In 2002, the British government launched a unified Social Enterprise Strategy, and established a Social Enterprise Unit (SEnU) to co-ordinate its implementation in England and Wales, primarily to consult on a new type of company to support social enterprise development. After a consultation, policy development was increasingly influenced by organisations in the conventional "non-profit" sector rather than those with their origins in employee-ownership and co-operative sectors.
The 2003 DTI report on the consultation shows the disproportionate influence of charitable trusts and umbrella organisations in the voluntary sector, and evidence now exists that the voices of progressive employee-owned organisations were marginalised in the course of producing the report. The Social Enterprise Unit was initially established within the Department of Trade and Industry (DTI), and in 2006 became part of the newly created Office of the Third Sector, under the wing of the Cabinet Office.
Following broad consultation, SEnU adopted a broader definition which is independent of any legal model. This latitudinarian definition could include not only companies limited by guarantee and industrial and provident societies but also companies limited by shares, unincorporated associations, partnerships and sole traders.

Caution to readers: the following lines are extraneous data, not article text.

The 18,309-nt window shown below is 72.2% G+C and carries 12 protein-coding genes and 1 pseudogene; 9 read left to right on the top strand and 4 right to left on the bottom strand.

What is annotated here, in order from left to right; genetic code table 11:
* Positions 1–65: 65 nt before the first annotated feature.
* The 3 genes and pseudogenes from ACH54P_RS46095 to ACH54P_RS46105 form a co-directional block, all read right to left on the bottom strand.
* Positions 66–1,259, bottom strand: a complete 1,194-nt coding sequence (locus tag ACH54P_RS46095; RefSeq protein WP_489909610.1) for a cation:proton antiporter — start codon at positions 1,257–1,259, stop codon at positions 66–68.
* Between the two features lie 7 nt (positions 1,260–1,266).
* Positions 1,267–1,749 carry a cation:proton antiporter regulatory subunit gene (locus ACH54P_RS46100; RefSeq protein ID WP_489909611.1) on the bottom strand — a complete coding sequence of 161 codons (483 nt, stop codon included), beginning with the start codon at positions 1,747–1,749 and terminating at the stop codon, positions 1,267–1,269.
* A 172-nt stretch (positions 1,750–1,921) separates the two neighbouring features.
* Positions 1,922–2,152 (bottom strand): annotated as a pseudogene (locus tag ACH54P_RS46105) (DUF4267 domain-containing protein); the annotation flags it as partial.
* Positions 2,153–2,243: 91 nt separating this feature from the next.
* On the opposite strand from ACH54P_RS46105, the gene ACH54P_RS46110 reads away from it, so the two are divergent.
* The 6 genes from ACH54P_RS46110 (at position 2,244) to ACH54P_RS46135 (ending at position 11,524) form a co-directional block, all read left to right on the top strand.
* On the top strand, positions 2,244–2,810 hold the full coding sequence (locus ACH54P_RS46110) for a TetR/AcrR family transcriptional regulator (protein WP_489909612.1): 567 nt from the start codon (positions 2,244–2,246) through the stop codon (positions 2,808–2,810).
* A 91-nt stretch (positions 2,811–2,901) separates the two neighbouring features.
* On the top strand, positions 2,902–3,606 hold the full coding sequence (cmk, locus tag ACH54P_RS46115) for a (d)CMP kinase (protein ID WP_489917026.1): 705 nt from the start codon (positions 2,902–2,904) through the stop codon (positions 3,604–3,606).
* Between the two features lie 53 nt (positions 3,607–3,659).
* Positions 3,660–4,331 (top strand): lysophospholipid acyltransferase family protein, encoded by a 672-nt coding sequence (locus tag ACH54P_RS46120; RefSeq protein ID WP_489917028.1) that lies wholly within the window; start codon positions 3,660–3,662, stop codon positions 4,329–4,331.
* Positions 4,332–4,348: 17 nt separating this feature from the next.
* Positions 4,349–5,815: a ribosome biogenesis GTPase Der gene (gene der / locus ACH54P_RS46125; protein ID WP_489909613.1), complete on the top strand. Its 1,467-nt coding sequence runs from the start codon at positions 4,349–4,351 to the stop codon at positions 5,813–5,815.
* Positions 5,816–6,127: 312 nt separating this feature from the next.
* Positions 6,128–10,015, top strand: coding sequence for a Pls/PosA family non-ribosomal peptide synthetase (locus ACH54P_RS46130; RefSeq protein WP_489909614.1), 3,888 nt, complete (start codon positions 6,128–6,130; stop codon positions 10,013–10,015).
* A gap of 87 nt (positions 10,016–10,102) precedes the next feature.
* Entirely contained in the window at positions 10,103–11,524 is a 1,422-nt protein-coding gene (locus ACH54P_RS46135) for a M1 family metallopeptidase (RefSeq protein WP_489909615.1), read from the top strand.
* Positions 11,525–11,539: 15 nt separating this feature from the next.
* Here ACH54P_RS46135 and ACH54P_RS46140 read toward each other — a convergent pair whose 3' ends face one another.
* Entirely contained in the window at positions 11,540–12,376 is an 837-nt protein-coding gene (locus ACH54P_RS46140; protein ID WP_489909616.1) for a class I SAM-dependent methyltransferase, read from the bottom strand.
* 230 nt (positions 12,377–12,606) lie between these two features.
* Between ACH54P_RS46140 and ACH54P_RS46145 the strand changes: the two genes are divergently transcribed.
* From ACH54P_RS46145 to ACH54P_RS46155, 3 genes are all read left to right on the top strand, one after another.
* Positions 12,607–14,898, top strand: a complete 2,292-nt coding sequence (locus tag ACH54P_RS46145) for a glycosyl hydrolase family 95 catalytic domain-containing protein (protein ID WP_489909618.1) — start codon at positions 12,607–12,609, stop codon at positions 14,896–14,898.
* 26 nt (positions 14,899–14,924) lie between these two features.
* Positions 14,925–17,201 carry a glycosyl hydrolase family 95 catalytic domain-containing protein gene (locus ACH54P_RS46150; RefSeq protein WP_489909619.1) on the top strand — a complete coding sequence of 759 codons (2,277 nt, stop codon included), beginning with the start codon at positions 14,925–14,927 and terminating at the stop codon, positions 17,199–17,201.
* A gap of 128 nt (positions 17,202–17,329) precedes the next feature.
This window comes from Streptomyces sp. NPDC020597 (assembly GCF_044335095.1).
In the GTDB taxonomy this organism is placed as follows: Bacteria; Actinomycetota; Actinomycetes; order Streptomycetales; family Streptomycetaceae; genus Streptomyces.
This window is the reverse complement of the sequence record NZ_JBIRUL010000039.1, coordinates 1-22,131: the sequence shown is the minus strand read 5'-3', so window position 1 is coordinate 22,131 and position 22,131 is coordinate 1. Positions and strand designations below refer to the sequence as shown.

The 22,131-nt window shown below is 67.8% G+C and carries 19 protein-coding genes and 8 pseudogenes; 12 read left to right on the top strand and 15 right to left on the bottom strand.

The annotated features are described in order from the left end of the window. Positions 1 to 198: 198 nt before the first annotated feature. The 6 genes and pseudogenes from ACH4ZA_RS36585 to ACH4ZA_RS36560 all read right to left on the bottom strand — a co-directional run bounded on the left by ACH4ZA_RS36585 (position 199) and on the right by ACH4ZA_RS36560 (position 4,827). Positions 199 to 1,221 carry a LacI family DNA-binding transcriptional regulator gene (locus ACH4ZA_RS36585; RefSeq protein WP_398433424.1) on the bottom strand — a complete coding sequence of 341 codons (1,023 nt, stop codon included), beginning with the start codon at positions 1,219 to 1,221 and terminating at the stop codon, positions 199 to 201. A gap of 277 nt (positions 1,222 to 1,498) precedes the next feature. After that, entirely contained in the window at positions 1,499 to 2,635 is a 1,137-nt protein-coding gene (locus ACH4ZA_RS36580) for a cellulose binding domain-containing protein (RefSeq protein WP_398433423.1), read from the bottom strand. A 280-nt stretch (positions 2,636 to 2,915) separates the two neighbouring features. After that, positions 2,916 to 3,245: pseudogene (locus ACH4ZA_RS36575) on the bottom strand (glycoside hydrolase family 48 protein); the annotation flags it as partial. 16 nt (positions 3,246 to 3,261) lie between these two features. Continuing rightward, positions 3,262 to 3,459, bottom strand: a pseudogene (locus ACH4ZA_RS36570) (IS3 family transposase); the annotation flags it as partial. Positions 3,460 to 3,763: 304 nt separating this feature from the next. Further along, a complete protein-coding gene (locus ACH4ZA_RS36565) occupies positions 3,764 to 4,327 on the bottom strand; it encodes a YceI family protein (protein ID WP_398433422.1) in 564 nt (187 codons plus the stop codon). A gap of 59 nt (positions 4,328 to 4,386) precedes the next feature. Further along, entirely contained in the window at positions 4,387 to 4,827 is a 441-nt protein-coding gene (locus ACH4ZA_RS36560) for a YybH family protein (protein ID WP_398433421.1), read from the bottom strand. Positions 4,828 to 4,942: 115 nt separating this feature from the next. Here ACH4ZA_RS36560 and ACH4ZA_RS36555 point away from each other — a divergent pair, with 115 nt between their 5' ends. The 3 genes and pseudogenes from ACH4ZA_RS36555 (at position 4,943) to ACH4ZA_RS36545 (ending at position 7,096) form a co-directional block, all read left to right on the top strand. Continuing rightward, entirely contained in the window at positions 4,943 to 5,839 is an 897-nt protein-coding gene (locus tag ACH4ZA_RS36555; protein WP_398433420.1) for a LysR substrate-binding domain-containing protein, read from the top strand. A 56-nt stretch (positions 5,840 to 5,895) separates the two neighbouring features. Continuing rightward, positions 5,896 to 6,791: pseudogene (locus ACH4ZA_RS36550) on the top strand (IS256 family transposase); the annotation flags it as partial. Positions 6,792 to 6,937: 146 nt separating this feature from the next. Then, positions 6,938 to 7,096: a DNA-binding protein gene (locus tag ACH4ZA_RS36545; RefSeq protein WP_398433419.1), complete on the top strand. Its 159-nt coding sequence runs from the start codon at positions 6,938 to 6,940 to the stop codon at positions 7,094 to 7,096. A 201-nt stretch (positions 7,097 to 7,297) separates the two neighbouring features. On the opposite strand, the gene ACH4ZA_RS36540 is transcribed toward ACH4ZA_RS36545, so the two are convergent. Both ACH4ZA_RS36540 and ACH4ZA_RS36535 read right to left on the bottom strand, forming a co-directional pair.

In April 2012, Prime Minister David Cameron launched Big Society Capital, the world's first social investment wholesaler. Capitalised with a total of £600 million, it will distribute funds to intermediaries that will lend money to social enterprises, charities and community groups.
The first agency in the UK – Social Enterprise London (SEL) – was established in 1998 following collaboration between bodies supporting co-operative enterprise. SEL did more than provide support to emerging businesses: it created a community of interest by working with the London Development Agency (LDA) to establish both an undergraduate degree in social enterprise at the University of East London and a Social Enterprise Journal (now managed by Liverpool John Moores University).
SEL built a network of over 2,000 social enterprises and social entrepreneurs, directly brokered over 500 social enterprise jobs under the DWP's Future Jobs Fund and delivers consultancy and business support across the world.
The national membership and campaigning body for the social enterprise movement in Britain is Social Enterprise UK (SEUK) (previously the Social Enterprise Coalition), and this liaises with similar groups in each region of England, as well as in Northern Ireland, Scotland and Wales.
Social Enterprise Mark CIC is the accreditation body responsible for the only internationally available social enterprise accreditation - the Social Enterprise Mark and Social Enterprise Gold Mark. It exists to recognise and promote the capabilities of social enterprises as competitive, sustainable businesses, dedicated to maximising social impact above shareholder profit. It ensures the social enterprise business model remains ethical, credible and commercial through accreditation. There are over 200 organisations that currently hold Social Enterprise Mark/Gold Mark accreditation. The assessment and accreditation process is overseen by an independent Certification Panel, which ensures that the Social Enterprise Mark/Gold Mark criteria are rigorously applied.